Are short ElGamal keysizes acceptable (1024-bit or lower) in cases where security is only necessary in a short timeframe

I am working on an efficient mental poker framework. I have implemented a functional and secure commutative encryption scheme based on ElGamal as described in:

http://groups.csail.mit.edu/cis/theses/weis-phd-thesis.pdf

However, shuffling and dealing an entire deck is causing slowdown as the number of players involved in the game increases (more players means more commutative encryptions and decryptions). Even in initial, idealized tests things are pretty slow.

The system parameters currently used are an advisable 2048-bit safe prime (from RFC 5114) but I'm wondering if these key sizes are overkill in the case of something like mental poker where decryptions of relevant cards will happen within a few minutes and after the hand the security of the previous deck is irrelevant? This got me wondering in general if key sizes are flexible depending on "how long the encryption needs to last" - are there any guidelines here? Any pitfalls I'm not considering?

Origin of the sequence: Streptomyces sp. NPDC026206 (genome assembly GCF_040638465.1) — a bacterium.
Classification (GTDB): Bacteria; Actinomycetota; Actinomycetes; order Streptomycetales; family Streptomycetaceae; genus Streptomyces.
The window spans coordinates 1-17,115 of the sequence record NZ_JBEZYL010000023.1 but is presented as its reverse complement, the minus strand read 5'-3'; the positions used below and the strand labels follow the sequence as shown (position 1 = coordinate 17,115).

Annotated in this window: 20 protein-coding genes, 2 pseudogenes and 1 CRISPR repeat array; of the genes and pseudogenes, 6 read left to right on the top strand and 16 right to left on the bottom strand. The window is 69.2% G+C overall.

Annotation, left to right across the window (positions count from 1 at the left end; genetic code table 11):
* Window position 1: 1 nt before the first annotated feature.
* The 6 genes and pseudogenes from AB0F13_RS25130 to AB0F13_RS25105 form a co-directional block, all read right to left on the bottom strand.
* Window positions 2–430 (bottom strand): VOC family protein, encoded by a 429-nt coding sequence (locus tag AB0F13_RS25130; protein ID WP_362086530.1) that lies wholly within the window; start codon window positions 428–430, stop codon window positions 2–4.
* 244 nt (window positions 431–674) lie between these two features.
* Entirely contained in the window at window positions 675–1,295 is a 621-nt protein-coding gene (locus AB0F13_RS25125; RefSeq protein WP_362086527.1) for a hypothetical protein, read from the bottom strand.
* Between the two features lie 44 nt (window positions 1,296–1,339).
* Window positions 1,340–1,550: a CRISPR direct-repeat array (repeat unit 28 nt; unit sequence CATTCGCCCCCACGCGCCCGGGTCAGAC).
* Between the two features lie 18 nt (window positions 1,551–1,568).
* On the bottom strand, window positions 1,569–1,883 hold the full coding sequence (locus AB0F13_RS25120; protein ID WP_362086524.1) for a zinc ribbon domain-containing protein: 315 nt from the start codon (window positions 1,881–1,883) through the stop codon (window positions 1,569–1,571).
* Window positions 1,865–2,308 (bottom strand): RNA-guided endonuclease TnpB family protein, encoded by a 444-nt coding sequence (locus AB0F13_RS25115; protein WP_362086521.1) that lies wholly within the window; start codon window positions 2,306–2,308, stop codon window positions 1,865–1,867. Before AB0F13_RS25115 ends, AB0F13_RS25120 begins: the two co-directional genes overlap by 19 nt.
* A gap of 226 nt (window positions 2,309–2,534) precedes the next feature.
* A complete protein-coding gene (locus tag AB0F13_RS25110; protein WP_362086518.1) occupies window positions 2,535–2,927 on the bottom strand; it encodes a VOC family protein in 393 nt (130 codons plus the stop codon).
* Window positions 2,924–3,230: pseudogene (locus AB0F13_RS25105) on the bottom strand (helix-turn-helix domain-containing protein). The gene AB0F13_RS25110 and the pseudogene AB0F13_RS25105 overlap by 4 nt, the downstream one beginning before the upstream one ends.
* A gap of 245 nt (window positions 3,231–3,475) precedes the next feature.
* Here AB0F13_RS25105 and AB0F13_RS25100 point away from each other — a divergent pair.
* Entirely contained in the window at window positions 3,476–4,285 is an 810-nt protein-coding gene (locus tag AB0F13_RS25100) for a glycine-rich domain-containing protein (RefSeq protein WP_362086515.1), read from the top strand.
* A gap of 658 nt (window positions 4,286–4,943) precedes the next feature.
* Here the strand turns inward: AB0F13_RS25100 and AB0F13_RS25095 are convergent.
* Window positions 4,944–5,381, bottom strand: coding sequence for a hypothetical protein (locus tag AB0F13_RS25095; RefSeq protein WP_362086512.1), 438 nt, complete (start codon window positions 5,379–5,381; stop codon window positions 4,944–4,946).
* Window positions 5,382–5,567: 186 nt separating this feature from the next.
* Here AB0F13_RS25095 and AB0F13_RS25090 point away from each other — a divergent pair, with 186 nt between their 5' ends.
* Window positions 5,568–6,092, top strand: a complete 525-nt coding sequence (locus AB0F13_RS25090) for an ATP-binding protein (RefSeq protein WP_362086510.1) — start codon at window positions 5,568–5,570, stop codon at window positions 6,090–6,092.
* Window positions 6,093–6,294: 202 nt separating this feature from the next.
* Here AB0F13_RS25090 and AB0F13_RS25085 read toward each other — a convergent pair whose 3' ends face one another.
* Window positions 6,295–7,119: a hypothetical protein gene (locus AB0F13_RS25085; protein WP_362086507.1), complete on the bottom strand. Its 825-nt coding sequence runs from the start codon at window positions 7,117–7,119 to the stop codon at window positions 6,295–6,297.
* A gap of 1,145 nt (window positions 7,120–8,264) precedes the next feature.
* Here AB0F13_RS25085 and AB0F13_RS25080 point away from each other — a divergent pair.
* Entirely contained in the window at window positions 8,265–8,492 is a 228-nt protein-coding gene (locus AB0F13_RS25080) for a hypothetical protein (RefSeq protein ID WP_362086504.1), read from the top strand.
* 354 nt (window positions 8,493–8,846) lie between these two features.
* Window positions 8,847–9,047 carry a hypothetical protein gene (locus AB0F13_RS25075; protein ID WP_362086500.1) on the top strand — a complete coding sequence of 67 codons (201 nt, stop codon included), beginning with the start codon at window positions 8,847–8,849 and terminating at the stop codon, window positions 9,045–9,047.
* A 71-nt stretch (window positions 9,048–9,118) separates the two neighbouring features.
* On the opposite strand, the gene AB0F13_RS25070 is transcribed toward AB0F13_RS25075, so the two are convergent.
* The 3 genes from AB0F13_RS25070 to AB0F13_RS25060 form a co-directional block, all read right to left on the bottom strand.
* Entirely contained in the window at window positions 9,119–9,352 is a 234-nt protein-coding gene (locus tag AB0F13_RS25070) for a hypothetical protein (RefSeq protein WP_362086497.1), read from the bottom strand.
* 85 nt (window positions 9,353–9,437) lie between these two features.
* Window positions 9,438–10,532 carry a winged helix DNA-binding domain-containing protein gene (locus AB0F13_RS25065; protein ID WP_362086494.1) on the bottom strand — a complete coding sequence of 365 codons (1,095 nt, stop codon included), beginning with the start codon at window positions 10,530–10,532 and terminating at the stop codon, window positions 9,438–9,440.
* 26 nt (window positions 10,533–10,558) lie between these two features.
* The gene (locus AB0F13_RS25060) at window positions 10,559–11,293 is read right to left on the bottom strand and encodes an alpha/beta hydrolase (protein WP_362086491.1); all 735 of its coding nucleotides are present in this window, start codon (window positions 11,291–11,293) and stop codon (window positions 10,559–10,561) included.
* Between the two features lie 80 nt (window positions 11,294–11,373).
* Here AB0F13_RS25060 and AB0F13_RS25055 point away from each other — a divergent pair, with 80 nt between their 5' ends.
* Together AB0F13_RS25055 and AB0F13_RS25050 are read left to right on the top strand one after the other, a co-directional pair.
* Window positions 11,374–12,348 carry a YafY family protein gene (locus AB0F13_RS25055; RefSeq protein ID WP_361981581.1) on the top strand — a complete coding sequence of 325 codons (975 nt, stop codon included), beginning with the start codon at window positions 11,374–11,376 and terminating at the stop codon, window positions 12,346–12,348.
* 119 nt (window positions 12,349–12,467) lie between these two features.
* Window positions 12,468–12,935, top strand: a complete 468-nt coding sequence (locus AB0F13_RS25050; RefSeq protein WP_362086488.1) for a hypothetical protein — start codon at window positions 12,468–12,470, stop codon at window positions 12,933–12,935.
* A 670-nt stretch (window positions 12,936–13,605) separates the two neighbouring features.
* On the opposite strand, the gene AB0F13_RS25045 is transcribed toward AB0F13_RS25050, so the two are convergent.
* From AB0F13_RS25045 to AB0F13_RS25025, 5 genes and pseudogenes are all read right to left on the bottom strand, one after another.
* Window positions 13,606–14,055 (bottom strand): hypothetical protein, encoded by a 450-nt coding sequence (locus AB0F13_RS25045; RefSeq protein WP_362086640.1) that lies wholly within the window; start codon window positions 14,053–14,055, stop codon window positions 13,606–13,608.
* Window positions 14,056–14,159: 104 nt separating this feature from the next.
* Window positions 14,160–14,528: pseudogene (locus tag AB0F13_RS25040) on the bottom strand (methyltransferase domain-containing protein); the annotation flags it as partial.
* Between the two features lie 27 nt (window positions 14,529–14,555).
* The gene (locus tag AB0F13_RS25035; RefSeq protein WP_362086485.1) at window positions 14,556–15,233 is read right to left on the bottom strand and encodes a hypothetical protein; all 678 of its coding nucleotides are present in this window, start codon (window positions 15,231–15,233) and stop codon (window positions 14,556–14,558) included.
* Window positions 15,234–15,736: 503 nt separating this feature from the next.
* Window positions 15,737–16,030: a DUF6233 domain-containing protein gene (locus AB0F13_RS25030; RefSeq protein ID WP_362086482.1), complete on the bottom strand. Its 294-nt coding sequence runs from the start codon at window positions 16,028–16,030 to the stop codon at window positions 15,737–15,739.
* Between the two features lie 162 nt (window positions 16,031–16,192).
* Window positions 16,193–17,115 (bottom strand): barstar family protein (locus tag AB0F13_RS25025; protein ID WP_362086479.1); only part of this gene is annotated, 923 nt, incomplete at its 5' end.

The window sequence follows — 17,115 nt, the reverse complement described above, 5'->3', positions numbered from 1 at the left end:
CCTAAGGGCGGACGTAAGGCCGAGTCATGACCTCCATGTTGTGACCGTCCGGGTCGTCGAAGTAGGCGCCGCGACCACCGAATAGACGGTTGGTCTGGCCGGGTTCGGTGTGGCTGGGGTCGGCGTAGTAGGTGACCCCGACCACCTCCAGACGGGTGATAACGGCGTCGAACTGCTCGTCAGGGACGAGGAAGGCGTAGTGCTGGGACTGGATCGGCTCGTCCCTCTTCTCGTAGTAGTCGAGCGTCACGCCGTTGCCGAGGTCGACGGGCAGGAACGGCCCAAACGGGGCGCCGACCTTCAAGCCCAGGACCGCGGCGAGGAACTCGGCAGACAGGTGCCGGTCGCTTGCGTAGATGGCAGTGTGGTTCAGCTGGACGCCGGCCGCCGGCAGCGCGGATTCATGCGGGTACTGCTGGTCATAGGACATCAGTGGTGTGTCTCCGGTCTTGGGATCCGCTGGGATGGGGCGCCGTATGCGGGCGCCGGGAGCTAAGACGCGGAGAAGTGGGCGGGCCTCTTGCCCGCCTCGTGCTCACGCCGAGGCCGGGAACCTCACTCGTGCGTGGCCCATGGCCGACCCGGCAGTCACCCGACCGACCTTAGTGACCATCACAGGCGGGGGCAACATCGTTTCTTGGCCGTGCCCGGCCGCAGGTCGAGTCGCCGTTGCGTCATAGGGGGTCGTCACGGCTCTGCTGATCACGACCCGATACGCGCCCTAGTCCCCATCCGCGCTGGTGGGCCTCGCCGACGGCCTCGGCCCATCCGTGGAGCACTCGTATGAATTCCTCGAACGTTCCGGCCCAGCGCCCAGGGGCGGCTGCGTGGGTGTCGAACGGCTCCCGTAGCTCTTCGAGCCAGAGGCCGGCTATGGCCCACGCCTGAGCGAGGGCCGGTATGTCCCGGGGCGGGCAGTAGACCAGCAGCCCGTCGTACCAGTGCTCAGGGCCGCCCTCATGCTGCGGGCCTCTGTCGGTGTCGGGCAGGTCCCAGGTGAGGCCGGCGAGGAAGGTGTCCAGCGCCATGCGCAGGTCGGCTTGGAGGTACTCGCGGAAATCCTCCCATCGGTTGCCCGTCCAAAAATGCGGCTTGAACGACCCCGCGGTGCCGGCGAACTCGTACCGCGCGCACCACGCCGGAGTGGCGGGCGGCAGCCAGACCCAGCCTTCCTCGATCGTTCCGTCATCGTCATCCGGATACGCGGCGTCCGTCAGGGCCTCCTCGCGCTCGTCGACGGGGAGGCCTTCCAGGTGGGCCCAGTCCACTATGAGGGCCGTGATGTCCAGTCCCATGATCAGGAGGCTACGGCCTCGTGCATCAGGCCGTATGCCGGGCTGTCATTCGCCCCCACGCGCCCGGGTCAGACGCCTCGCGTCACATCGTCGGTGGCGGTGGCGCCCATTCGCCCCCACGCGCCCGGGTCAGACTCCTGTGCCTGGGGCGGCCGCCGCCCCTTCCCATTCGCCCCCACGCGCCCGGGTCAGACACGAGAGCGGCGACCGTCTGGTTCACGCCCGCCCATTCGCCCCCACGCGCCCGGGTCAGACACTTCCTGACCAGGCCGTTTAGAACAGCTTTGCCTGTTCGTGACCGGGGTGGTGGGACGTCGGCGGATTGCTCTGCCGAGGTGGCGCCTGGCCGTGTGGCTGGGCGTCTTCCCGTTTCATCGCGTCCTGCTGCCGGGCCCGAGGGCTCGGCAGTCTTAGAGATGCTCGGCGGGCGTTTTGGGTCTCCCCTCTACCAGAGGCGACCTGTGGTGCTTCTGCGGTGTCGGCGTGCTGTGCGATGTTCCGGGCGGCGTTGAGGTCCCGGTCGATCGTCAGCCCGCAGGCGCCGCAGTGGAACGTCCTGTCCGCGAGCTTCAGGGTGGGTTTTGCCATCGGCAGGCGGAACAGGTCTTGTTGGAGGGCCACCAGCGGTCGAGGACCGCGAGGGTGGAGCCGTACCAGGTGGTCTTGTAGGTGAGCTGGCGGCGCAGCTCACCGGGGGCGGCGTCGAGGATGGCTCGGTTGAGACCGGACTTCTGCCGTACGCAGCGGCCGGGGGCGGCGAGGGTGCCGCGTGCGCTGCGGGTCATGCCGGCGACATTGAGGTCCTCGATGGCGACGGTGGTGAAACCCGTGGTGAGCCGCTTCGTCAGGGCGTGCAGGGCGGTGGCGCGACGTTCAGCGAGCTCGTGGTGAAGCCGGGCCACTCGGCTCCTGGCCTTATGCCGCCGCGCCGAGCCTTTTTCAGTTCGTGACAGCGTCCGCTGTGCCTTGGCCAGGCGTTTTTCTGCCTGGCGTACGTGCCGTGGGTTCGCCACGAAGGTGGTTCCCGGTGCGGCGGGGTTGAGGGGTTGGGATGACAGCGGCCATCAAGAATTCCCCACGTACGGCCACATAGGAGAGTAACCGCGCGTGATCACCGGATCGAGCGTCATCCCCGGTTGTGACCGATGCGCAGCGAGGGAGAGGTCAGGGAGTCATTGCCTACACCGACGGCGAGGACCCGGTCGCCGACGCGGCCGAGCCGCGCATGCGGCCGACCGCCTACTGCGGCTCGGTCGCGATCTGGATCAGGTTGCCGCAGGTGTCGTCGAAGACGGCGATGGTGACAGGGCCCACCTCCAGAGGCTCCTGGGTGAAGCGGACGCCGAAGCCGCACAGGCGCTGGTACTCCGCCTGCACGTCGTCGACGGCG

• The thing with attacks on discrete logarithms is that they scale very sharply. That is once a parameter set is insecure, it's easy to compute discrete logarithms in that parameter set in a matter of minutes, but getting to this point requires a lot of computational work that scales with the group size. – SEJPM Oct 21 '19 at 14:44
• aha... yes this is what I was missing. So essentially you have to use reliably secure parameters, even for short lived encryptions. – ariel.py Oct 21 '19 at 14:55
• You might want to consider a smaller EC curve (e.g. P192); that's not vulnerable to logjam-style attacks. – poncho Oct 21 '19 at 15:39
• @poncho is it possible to get a commutative encryption scheme from EC cryptographic primitives though? (I know that's not a main part of the question but it is what is required for mental poker) – ariel.py Oct 21 '19 at 17:33
• Depends on what you mean by "commutative encryption", but if you're happy with private keys, then yeah; the secret key is a value $a$; encryption of a point $X$ is $aX$; decryption of $Y = aX$ is $a^{-1}Y$; we have commutivity because $a(bX) = b(aX)$... – poncho Oct 21 '19 at 18:01